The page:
3) In the last paragraph of pg. 18 the authors write that the descendants are grouped based on the number of extra particlehole pairs and that this number can be either zero, one or two. I don't quite see why this number couldn't be larger. Is this a restriction put by hand?
4) The caption of fig. 5 states the number of states generated to be 10 000 while the bottom figures seems to go up to 100 000 states.
Some typos:
1) at the bottom of pg. 7, 'would not' > 'were not' ,
2) at the top of pg. 18, extra 'the' before practically,
3) right before conclusions on pg. 25, 'domtinated'.
Author: Albertus de Klerk on 20230404 [id 3545]
(in reply to Report 1 on 20230228)
We thank the referee for their careful reading, and agree with the summary of the paper. Furthermore, we thank the referee for their support for our work and their suggestions to improve the paper. In the following we go into the changes requested by the referee.
1) The referee is indeed correct when saying that we assume the sets of quantum numbers to be ordered. To clarify this point, we have added a statement to this extent in the first sentence of section 4 where we first talk about visualizing the quantum numbers.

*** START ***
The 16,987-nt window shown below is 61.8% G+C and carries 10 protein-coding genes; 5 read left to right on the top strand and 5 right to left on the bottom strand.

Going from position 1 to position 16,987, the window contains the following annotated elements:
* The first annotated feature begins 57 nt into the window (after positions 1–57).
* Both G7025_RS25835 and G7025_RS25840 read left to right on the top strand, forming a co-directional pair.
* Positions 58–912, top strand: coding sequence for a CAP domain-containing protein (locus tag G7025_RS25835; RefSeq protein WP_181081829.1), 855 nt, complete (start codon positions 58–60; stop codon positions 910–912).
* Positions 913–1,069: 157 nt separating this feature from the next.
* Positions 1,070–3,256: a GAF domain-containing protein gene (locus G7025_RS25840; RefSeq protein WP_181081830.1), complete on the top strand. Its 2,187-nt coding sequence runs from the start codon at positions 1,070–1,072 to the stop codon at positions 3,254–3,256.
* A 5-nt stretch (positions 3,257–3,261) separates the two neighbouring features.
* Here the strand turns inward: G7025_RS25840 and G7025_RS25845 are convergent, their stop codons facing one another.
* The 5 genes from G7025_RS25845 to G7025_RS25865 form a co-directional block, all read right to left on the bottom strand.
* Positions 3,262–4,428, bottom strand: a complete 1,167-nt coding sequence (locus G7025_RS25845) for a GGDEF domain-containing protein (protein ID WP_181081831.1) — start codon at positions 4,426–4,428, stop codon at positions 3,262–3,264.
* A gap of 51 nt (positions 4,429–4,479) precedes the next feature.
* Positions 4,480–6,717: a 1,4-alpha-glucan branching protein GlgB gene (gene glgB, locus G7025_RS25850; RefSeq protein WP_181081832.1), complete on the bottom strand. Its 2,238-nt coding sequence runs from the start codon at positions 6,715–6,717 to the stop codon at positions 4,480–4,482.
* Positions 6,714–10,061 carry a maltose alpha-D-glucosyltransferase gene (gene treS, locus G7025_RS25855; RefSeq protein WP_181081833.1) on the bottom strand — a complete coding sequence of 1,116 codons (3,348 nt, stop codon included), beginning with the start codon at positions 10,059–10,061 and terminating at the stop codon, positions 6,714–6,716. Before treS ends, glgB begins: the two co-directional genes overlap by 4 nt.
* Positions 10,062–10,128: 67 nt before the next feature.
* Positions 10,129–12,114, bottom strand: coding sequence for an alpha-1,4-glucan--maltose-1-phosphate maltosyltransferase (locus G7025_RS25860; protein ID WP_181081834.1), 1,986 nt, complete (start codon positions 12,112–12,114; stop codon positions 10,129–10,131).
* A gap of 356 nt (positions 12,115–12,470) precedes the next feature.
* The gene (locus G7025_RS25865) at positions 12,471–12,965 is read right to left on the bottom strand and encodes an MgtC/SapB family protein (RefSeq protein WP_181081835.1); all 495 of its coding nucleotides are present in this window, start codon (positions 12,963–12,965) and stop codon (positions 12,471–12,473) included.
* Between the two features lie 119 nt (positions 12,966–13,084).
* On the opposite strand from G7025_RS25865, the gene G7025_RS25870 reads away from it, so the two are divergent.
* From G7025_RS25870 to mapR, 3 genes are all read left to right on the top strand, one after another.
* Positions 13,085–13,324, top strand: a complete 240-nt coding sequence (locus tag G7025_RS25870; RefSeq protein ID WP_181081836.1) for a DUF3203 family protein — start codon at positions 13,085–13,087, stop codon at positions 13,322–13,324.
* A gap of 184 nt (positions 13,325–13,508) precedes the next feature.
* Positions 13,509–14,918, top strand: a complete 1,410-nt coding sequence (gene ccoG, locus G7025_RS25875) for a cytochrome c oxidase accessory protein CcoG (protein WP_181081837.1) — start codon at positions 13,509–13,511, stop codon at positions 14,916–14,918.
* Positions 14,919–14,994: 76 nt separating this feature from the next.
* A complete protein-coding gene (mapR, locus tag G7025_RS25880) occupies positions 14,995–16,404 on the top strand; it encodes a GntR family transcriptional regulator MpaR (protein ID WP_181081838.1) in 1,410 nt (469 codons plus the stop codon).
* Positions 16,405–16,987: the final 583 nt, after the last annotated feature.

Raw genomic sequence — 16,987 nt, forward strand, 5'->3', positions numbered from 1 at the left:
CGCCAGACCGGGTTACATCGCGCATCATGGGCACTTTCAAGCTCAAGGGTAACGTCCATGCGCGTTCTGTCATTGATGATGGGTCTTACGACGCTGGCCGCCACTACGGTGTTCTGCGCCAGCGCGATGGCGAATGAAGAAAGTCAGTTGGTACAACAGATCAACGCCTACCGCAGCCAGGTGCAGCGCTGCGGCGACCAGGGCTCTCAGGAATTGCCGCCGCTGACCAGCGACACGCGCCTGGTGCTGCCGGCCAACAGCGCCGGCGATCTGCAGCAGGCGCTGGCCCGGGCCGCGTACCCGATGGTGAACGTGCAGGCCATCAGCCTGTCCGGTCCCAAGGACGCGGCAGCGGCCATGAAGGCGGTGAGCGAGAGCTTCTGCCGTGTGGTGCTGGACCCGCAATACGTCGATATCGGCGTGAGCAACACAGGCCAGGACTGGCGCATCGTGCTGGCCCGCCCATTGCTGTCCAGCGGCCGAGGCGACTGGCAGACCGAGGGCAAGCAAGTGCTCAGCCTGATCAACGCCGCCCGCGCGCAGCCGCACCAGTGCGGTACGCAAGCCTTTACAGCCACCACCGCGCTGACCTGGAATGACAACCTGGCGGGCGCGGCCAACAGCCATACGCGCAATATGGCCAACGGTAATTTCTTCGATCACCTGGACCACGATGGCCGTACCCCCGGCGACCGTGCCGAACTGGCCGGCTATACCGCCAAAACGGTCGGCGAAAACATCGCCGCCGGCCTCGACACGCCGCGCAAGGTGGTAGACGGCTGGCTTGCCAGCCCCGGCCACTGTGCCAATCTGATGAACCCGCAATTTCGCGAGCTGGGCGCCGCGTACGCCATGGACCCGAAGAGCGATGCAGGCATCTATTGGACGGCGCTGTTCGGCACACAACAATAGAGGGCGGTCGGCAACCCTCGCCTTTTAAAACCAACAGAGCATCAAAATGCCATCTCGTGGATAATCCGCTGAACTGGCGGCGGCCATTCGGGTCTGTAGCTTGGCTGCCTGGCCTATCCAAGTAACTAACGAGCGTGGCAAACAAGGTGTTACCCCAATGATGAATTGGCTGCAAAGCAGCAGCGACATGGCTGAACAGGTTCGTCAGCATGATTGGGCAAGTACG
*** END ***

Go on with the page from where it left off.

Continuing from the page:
2) We commend the referee on their keen eye. This relative shift was not intentional and bears no meaning, but was instead a typesetting artefact created by the arrow in the same figure. As such, the relative shift has been removed.
3) The fact that descendents of a given parent state can have at most two additional particlehole pairs is a consequence of our choice to generate descendents by changing at most two quantum numbers. To clarify that this statement is specific to the algorithms we consider in our paper we have changed the sentence to reflect this and added a footnote discussing this further.
4) The referee is indeed correct in noting that the bottom row of Figure 5 containing subfigures (d)(f) concerns 100,000 states whereas the top row with subfigures (a)(c) show a 10,000 states. We have corrected the caption accordingly.
The typos have also been corrected, and we thank the referee again for their careful reading.
Author: Albertus de Klerk on 20230404 [id 3546]
(in reply to Report 2 on 20230309)We thank the referee for reading and reviewing our paper, and agree with their summary of it. Furthermore, we thank the referee for their support for our work and their recommendation to publish our paper.